Fun & Free at the Library

Monday, August 3, 2015
50th Anniversary of the Voting Rights Act of 1965: Protecting, Extending, and Ensuring the Franchise
Time: 7:00–9:00 PM
Place: Lecture Hall
The Virginia Historical Society's Lauranett Lee moderates a panel discussion with distinguished guests to commemorate the signing of the Voting Rights Act of 1965. The discussion will include recent U.S. Supreme Court decisions and congressional response. This event is cosponsored by the Martin Luther King Jr. Memorial Commission.The forum is free; however, space is limited. Persons desiring to attend should RSVP to bedwards@dls.virginia.gov. For additional information, please contact Brenda H. Edwards, Division of Legislative Services, bedwards@dls.virginia.gov or (804) 786-3591, ext. 232. This program complements Remaking Virginia: Transformation through Emancipation.

Friday, August 8, 2015
Find Your History at the Library of Virginia: Getting Started
Time: 9:30 AM–12:30 PM
Place: Conference Rooms
Join Library of Virginia archivists as they help introduce you to the types of records that are held in the Library's collections and help you get started with your genealogy research. No experience necessary.

Pre-registration required. Event registration and more information.

Saturday, September 5, 2015—Monday, September 7, 2015
Closed for Labor Day weekend

Saturday, September 19, 2015—Sunday, September 27, 2015
2015 UCI Road World Championships in Richmond. Expect excitement, traffic delays, and detours.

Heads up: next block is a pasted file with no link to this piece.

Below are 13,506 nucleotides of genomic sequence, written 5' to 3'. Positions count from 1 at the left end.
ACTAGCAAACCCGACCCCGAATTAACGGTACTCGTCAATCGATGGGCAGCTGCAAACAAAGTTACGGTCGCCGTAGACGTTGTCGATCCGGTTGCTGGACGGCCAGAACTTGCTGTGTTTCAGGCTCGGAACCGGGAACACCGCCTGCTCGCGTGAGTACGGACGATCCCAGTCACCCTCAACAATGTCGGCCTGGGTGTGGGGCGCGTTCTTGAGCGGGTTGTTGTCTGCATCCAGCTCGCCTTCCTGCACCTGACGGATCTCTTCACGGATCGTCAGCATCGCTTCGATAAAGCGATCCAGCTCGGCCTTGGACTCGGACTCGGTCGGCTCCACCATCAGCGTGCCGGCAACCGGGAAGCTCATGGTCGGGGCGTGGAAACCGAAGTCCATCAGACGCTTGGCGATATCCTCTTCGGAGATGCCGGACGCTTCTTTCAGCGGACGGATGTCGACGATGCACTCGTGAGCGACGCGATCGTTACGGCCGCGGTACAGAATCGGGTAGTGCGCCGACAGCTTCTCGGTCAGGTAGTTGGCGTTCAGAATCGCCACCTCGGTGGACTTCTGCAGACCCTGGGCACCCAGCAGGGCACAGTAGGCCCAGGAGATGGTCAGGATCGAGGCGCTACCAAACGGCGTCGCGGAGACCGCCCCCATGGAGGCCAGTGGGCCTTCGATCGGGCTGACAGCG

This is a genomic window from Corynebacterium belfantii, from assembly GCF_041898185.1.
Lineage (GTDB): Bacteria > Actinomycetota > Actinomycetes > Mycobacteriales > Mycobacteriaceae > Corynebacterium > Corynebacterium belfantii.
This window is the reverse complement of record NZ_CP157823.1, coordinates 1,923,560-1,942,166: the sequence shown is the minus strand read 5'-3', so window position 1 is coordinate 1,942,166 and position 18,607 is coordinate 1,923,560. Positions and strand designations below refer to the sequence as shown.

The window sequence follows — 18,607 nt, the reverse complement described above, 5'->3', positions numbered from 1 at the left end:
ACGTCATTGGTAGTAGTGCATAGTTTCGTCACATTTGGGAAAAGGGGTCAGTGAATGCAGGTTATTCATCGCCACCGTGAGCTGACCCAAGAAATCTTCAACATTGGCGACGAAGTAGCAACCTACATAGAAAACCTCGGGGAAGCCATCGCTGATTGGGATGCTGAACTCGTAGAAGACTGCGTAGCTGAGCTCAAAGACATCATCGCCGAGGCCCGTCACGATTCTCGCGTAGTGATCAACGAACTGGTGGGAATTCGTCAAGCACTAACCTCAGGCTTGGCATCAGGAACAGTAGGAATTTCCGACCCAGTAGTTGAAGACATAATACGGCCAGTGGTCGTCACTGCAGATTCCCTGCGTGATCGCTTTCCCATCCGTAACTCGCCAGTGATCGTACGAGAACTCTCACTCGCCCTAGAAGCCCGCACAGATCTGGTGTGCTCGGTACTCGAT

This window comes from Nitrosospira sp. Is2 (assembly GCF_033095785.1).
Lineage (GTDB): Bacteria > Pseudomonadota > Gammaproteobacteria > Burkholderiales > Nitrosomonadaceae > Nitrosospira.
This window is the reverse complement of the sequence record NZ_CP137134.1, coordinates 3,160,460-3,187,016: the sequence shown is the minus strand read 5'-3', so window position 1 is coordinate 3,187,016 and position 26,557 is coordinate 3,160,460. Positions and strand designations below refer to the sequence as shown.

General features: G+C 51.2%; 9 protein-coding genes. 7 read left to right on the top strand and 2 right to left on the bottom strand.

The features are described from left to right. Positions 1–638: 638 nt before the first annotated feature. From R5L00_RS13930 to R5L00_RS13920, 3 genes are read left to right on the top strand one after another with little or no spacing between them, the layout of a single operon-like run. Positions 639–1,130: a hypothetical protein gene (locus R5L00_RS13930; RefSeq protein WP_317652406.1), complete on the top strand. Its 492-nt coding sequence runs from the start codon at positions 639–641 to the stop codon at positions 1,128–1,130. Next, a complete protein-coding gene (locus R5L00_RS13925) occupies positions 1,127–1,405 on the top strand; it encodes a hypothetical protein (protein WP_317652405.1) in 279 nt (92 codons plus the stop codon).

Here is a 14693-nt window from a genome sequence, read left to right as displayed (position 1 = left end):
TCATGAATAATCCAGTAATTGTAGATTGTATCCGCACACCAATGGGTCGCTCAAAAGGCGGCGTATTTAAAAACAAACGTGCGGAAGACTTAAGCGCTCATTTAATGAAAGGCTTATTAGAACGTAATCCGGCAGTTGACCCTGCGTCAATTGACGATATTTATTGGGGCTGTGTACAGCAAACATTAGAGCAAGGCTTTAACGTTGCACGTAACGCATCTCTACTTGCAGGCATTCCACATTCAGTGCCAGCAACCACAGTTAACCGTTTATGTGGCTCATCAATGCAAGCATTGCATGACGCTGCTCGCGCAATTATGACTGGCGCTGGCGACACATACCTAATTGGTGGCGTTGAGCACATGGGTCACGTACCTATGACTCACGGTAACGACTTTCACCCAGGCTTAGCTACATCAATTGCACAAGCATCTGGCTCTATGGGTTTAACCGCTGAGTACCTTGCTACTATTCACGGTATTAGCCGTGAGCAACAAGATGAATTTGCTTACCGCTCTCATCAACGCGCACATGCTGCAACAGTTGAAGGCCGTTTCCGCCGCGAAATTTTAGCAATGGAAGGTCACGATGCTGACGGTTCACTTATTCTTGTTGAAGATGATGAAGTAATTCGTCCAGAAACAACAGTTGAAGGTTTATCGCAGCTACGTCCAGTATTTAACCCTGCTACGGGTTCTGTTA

UCI World Championships The nine-day 2015 UCI Road World Championships, cycling's pinnacle event, will feature about 1,000 cyclists from more than 70 countries. It is anticipated that more 250,000 spectators from within the area and around the world will attend the races. Each of the races will pass in front of the Library along Broad Street. The races begin after the morning rush hour and end before the evening rush hour. Roads will be closed an hour before the races begin and will reopen within an hour after each finishes. Expect excitement, traffic delays, and detours. More information is available at http://richmond2015.com.

Through Saturday, March 26, 2016
Remaking Virginia: Transformation through Emancipation
Remaking Virginia Time: 9:00 AM–5:00 PM, Monday–Saturday
Place: Lobby and Exhibition Hall, FreeEven as the Civil War was still being fought, the status of almost a half-million African Americans in Virginia began to change. No longer were they someone else's property—they were free. They anticipated the promise of change from their former status as slaves: the promises of education, political participation, and full citizenship. Yet, in their struggle to achieve these goals, freedmen and freedwomen faced the hostility of their former masters and the society that had long benefitted from their labor. Union troops and U.S. government officials reconstructing the Southern states were often indifferent. What challenges did African Americans face in their struggle to achieve what they believed freedom would bring them? What obstacles blocked their efforts to gain citizenship? How successful were African Americans during Reconstruction in claiming their objectives? Did the 14th and 15th Amendments to the Constitution significantly aid them in their struggles? The Library of Virginia's exhibition Remaking Virginia: Transformation through Emancipation offers a look at the changing world Virginians faced during Reconstruction.